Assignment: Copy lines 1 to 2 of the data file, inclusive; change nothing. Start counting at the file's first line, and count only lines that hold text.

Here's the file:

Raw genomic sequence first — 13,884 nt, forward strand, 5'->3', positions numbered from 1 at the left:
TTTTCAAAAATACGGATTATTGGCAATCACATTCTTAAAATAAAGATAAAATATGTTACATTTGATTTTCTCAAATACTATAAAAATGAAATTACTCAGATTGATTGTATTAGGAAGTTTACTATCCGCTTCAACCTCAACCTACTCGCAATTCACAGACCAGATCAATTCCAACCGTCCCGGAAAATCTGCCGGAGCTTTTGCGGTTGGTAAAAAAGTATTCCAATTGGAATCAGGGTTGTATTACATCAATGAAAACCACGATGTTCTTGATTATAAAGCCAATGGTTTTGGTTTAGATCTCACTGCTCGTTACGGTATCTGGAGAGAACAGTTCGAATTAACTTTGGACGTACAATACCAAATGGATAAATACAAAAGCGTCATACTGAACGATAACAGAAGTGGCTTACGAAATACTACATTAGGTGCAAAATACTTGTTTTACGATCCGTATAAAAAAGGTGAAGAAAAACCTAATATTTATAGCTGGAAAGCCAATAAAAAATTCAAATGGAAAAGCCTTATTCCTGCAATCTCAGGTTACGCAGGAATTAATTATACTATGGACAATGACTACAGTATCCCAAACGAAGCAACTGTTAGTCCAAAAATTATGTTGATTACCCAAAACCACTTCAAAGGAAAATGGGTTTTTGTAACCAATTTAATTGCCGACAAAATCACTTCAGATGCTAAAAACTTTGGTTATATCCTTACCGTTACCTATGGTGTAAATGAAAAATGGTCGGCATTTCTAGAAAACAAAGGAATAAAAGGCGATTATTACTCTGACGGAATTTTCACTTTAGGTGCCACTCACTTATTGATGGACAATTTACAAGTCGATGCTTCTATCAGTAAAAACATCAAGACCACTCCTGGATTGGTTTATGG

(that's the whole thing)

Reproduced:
Raw genomic sequence first — 13,884 nt, forward strand, 5'->3', positions numbered from 1 at the left:
TTTTCAAAAATACGGATTATTGGCAATCACATTCTTAAAATAAAGATAAAATATGTTACATTTGATTTTCTCAAATACTATAAAAATGAAATTACTCAGATTGATTGTATTAGGAAGTTTACTATCCGCTTCAACCTCAACCTACTCGCAATTCACAGACCAGATCAATTCCAACCGTCCCGGAAAATCTGCCGGAGCTTTTGCGGTTGGTAAAAAAGTATTCCAATTGGAATCAGGGTTGTATTACATCAATGAAAACCACGATGTTCTTGATTATAAAGCCAATGGTTTTGGTTTAGATCTCACTGCTCGTTACGGTATCTGGAGAGAACAGTTCGAATTAACTTTGGACGTACAATACCAAATGGATAAATACAAAAGCGTCATACTGAACGATAACAGAAGTGGCTTACGAAATACTACATTAGGTGCAAAATACTTGTTTTACGATCCGTATAAAAAAGGTGAAGAAAAACCTAATATTTATAGCTGGAAAGCCAATAAAAAATTCAAATGGAAAAGCCTTATTCCTGCAATCTCAGGTTACGCAGGAATTAATTATACTATGGACAATGACTACAGTATCCCAAACGAAGCAACTGTTAGTCCAAAAATTATGTTGATTACCCAAAACCACTTCAAAGGAAAATGGGTTTTTGTAACCAATTTAATTGCCGACAAAATCACTTCAGATGCTAAAAACTTTGGTTATATCCTTACCGTTACCTATGGTGTAAATGAAAAATGGTCGGCATTTCTAGAAAACAAAGGAATAAAAGGCGATTATTACTCTGACGGAATTTTCACTTTAGGTGCCACTCACTTATTGATGGACAATTTACAAGTCGATGCTTCTATCAGTAAAAACATCAAGACCACTCCTGGATTGGTTTATGG